Both Daniel Nava and Darnell McDonald had their moments on the recent road trip, but there were warning signs that we shouldn't be wondering who is going to play where come October. Nava finished the swing hitting .208, while McDonald hit .278.
In a perfect world -- where you had the two players for one position -- a platoon situation with the switch-hitting Nava hitting from the left side (where his average stands at .308) and McDonald swinging from the right might be the way to go. But, for one, McDonald has cooled off significantly against left-handed pitching, now hitting .271 against both lefties and righties after tearing up southpaws for the first few weeks of his callup.
Still, despite the potential bumps in the road, the two have shown enough to suggest that if Cameron can keep acclimating himself to life in the lineup (he did hit .313 on the road trip) and Ellsbury does, indeed, find his health in Arizona by the final weeks of July, the Red Sox can get by.
One piece of the puzzle that the duo might have to improve on is producing when called upon to hit higher in the batting order. WIth Pedroia out, Red Sox manager Terry Francona could lean on either Nava or McDonald to occupy the No. 2 hole, where they are currently 3-for-21 this season.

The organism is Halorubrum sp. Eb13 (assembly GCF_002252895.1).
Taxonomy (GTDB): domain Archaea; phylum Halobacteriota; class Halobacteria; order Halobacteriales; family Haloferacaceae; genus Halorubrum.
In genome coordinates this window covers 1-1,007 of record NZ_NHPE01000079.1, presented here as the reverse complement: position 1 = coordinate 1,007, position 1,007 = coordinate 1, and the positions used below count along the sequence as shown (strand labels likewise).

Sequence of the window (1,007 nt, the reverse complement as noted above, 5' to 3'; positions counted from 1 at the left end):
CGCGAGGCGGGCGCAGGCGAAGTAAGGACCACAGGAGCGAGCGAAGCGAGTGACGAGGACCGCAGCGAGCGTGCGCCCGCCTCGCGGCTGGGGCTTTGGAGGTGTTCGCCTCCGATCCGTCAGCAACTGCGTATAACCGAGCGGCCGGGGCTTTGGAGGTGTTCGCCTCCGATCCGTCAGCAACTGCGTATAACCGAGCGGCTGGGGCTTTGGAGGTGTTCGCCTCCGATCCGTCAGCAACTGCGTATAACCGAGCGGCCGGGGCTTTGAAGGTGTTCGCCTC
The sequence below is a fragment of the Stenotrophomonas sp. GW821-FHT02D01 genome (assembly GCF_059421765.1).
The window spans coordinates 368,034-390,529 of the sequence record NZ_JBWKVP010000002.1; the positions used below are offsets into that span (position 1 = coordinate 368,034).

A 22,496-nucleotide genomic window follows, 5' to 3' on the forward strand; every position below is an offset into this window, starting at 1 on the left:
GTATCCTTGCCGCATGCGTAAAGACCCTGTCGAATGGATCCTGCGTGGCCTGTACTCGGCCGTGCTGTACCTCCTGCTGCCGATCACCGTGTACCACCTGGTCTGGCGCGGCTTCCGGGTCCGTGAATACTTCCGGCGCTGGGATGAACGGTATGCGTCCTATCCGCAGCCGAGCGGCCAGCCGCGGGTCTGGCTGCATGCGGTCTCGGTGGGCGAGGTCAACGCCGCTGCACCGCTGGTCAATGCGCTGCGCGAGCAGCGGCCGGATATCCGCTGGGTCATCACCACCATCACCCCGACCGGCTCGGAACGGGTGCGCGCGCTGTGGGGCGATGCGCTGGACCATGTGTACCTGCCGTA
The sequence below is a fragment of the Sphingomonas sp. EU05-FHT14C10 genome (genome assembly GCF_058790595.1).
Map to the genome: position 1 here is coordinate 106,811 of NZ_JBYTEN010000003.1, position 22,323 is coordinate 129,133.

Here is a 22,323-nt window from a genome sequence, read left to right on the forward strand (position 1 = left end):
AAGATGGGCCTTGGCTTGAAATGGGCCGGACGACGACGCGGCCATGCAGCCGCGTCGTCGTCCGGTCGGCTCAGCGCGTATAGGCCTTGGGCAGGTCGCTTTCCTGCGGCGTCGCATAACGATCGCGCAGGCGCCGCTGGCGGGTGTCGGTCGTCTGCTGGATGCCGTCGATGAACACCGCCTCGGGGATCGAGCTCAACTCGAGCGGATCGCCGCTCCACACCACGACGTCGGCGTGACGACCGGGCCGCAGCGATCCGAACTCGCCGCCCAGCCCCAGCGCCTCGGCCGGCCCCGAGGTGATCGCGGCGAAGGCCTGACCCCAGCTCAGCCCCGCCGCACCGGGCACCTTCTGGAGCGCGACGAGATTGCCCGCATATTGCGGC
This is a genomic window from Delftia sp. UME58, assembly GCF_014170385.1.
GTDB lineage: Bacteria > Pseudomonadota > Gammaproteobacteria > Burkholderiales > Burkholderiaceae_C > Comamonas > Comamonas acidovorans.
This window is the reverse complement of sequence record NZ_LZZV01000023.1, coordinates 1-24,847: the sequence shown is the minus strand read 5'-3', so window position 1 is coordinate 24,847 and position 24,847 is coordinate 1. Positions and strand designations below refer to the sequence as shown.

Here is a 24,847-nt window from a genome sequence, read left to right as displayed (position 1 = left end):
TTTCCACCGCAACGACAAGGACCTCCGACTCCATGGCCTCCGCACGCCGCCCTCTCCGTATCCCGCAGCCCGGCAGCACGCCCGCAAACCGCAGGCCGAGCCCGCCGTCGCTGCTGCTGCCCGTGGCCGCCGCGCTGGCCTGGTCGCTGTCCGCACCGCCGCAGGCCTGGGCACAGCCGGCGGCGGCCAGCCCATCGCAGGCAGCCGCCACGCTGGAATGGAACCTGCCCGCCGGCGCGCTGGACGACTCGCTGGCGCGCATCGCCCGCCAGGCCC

2. Bill Hall could be a better option at second than you might think
While everybody is holding their collective breath as to whether or not newly-acquired Eric Patterson can actually be a serviceable second baseman, it should be noted that the focus should be firmly put on Hall.
Hall has now played 113 major league games at second base and isn't going to make anybody forget Pedroia. But there is some thought that if given the chance to dig into the one position, improvement and steadiness might be around the corner.
The right-handed hitter is batting a respectable .269 with a .387 on-base percentage in 17 June games, while managing a .346 clip with runners on base. (He is struggling against left-handed pitching, hitting just .185.) Overall, Hall, if playing the majority of games, has shown he isn't an albatross to the Red Sox' lineup and can actually add some value.